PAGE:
Amazon Web ServicesThis is a cloud services platform that we used to host our service. (Privacy Policy)
    CloudflareThis is a cloud CDN service that we use to efficiently deliver files required for our service to operate such as javascript, cascading style sheets, images, and videos. (Privacy Policy)
    Google Hosted LibrariesJavascript software libraries such as jQuery are loaded at endpoints on the googleapis.com or gstatic.com domains, for performance and efficiency reasons. (Privacy Policy)
    Features
    Google Custom SearchThis is feature allows you to search the site. (Privacy Policy)
    Google MapsSome articles have Google Maps embedded in them. (Privacy Policy)
    Google ChartsThis is used to display charts and graphs on articles and the author center. (Privacy Policy)
    Google AdSense Host APIThis service allows you to sign up for or associate a Google AdSense account with HubPages, so that you can earn money from ads on your articles. No data is shared unless you engage with this feature. (Privacy Policy)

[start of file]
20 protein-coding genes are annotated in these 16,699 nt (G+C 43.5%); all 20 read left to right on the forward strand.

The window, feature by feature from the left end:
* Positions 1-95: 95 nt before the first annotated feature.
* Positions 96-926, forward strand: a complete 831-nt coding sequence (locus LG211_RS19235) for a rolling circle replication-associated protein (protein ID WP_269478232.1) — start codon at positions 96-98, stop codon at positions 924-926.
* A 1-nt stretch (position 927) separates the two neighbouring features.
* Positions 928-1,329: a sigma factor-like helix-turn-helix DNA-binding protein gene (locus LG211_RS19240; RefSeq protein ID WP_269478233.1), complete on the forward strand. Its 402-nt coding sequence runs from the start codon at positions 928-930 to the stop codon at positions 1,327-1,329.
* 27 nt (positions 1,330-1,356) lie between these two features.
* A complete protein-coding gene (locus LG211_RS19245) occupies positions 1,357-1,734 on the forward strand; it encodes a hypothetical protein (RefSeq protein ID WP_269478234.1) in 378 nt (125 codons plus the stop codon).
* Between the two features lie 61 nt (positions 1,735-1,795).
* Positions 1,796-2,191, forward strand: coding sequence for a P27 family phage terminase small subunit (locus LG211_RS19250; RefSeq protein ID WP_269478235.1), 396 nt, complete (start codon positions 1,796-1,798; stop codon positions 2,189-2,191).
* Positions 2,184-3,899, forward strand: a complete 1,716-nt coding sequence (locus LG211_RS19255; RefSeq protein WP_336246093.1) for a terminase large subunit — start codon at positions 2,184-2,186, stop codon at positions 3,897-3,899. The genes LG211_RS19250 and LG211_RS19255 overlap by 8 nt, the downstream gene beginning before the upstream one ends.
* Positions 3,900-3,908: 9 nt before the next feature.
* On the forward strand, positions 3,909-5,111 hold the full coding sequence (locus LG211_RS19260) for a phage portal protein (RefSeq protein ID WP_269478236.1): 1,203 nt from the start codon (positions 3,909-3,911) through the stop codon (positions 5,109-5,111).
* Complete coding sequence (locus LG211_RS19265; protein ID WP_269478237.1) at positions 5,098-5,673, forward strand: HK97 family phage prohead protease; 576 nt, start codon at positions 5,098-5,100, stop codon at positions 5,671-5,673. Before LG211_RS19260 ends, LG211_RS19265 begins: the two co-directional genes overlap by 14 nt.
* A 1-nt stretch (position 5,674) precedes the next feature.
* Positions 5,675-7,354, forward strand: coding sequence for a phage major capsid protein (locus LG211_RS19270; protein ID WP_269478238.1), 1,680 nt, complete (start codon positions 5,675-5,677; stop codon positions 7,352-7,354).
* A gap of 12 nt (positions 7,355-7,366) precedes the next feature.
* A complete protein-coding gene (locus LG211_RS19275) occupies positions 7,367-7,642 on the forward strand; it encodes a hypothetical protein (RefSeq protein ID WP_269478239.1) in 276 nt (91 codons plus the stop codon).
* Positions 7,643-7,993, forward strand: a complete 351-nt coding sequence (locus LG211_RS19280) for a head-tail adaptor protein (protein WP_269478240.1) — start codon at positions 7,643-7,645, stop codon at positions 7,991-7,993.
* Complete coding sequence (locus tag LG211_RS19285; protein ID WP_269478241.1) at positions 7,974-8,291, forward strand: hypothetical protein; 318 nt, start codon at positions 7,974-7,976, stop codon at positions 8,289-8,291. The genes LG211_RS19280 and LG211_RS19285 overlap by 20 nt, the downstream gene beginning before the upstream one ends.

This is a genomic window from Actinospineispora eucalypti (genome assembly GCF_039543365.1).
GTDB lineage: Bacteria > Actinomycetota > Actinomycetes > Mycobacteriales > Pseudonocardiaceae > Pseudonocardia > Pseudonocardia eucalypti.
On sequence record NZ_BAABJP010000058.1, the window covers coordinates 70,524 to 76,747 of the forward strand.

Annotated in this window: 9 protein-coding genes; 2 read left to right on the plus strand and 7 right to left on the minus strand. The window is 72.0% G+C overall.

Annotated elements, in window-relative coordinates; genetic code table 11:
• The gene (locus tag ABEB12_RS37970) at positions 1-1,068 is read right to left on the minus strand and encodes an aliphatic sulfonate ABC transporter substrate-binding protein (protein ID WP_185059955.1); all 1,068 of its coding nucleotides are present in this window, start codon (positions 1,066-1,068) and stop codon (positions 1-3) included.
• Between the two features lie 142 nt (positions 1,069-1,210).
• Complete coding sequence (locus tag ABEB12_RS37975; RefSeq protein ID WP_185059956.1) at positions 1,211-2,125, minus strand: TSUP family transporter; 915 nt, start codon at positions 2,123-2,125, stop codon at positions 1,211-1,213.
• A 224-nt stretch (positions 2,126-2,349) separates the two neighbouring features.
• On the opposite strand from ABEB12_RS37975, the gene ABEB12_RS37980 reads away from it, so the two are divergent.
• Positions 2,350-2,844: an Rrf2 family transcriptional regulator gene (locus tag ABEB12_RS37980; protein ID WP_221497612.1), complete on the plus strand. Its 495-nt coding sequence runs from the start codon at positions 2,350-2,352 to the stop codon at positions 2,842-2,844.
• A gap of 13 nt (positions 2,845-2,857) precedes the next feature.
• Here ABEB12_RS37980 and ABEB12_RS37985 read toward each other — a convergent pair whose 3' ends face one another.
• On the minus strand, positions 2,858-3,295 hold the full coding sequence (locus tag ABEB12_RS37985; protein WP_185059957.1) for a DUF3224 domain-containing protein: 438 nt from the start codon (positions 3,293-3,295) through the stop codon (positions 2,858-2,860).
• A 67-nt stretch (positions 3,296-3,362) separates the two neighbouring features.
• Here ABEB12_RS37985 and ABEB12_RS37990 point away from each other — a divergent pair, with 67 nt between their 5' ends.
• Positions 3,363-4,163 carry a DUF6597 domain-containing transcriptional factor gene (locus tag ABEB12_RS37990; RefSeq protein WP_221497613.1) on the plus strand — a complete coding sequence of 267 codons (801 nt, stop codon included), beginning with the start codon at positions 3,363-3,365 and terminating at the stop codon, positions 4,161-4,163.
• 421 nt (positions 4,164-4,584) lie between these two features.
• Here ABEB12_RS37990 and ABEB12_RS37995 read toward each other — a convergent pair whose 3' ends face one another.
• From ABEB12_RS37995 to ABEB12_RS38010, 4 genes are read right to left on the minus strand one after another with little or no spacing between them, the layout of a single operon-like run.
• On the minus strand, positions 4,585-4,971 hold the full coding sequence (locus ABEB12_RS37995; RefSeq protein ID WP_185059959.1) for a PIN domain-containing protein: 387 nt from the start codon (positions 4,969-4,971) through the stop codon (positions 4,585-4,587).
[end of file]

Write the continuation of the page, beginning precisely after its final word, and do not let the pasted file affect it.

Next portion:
Google YouTubeSome articles have YouTube videos embedded in them. (Privacy Policy)
    VimeoSome articles have Vimeo videos embedded in them. (Privacy Policy)
    PaypalThis is used for a registered author who enrolls in the HubPages Earnings program and requests to be paid via PayPal. No data is shared with Paypal unless you engage with this feature. (Privacy Policy)
    Facebook LoginYou can use this to streamline signing up for, or signing in to your Hubpages account. No data is shared with Facebook unless you engage with this feature. (Privacy Policy)
    MavenThis supports the Maven widget and search functionality. (Privacy Policy)
    Marketing
    Google AdSenseThis is an ad network. (Privacy Policy)